(COLORADO SPRINGS) — With the November midterm election only four weeks away, potential future law makers are discussing topics impacting the Colorado Springs Community.
Candidates from Colorado’s House District 17 and State Senate District 11, met at the new Pikes Peak United Way Family Success Center in a free event open to the public.
Tuesday’s meeting was not a debate, but a chance to spark a conversation with voters.
Addressing Colorado Springs’ current quality of life and where to improve, a Libertarian Senate candidate said many of the issues impacting the community can be solved by those living there.
“I’m asking you for a radical change,” said Daryl Kuiper, Senate District 11 candidate. “We need to have people start to group together and try to help each other, that is what society is about, is involving people, not necessarily always government.”
Candidates mentioned the alarming increase in mental health conditions in the community while supporting passed legislation.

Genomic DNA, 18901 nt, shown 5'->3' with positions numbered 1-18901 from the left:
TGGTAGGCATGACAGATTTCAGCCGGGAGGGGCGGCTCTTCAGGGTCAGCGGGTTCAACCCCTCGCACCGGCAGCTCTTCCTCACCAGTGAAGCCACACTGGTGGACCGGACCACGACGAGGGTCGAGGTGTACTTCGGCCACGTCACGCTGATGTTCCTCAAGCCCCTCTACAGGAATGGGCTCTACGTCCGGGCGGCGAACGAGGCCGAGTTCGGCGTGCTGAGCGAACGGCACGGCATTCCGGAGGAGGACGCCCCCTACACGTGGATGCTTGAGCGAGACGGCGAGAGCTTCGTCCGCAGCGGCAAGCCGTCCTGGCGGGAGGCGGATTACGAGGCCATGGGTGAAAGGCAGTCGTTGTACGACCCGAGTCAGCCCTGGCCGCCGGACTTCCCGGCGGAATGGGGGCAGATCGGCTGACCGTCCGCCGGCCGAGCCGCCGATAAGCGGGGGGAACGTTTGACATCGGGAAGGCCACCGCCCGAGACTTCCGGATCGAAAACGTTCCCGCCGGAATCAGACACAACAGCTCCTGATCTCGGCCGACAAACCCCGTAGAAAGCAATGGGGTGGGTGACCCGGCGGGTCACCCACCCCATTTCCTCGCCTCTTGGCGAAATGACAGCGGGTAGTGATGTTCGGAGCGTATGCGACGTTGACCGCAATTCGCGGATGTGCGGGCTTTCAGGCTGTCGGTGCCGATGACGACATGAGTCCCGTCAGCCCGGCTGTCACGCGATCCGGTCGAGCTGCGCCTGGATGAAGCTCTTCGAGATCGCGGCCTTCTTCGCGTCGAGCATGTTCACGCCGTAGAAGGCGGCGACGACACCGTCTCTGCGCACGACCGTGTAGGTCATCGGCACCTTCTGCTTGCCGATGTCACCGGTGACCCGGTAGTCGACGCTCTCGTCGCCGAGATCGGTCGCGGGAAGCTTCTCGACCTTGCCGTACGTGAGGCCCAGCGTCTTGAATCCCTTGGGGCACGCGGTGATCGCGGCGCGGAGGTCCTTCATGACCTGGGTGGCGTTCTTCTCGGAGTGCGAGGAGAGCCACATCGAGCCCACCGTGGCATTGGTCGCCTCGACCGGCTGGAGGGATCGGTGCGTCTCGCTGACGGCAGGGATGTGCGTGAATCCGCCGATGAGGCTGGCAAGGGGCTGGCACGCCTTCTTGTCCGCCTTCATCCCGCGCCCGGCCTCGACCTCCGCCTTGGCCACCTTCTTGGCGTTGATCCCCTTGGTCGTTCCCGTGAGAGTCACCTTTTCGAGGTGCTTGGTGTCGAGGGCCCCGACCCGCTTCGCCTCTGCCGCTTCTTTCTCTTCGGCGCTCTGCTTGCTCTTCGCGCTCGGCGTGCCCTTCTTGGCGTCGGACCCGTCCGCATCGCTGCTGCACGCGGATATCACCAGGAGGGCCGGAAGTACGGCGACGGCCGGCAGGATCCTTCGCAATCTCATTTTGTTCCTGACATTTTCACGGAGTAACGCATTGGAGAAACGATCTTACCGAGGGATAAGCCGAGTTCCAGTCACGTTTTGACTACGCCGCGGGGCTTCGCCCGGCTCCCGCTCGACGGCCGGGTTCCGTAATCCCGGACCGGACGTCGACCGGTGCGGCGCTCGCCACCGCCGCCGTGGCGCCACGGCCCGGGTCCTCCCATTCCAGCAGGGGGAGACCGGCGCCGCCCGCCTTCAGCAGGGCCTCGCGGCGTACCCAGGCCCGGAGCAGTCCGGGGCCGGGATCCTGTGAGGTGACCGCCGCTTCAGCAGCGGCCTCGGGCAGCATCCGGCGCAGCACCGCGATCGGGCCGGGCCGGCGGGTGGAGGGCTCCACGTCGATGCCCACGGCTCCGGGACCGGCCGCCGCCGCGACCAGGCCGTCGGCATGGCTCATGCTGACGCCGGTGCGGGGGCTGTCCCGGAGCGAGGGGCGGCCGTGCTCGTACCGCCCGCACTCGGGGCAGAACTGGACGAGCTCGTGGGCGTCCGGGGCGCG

“I have co-sponsored bills that increase school counselors, and mental health professionals available in public schools, we expanded the Safe-2-Tell program making it easier for the student to get help,” said Tony Exum, the Democratic candidate for Senate District 11.
Other hot topics discussed included the increase in crime in Colorado Springs.
“Crime is just plain too high,” said Republican Rachel Stovall, candidate for House District 17. “Most cities that are the size of Colorado Springs have a certain amount of police per thousand citizens, and we don’t.”
Local police continue to face shortages, while Democrat House candidate Regina English focuses on the relationship between police and the community.
“I feel that my community over here in House District 17 doesn’t trust law enforcement, there needs to be accountability and transparency, it shouldn’t be we’re afraid to call the police,” English said.
Senate candidates believe it starts with training.
“I did co-sponsor a bill earlier this year in the last session for additional training for our law enforcement, this additional training is to help them respond to various situations,” said Dennis Hisey, Republican candidate for Senate District 11.
Other Senate candidates also focused on enhancing the integrity of officers.
“To make sure that when officers act outside of protect and serve, that they’re held accountable,” Exum says.
According to Ballotpedia, Colorado Springs is currently made up of 31.9% Democrat, 22.8% Republican, and 42.6% Unaffiliated.
Ballots are expected to be mailed out to active registered voters Monday, Oct. 17.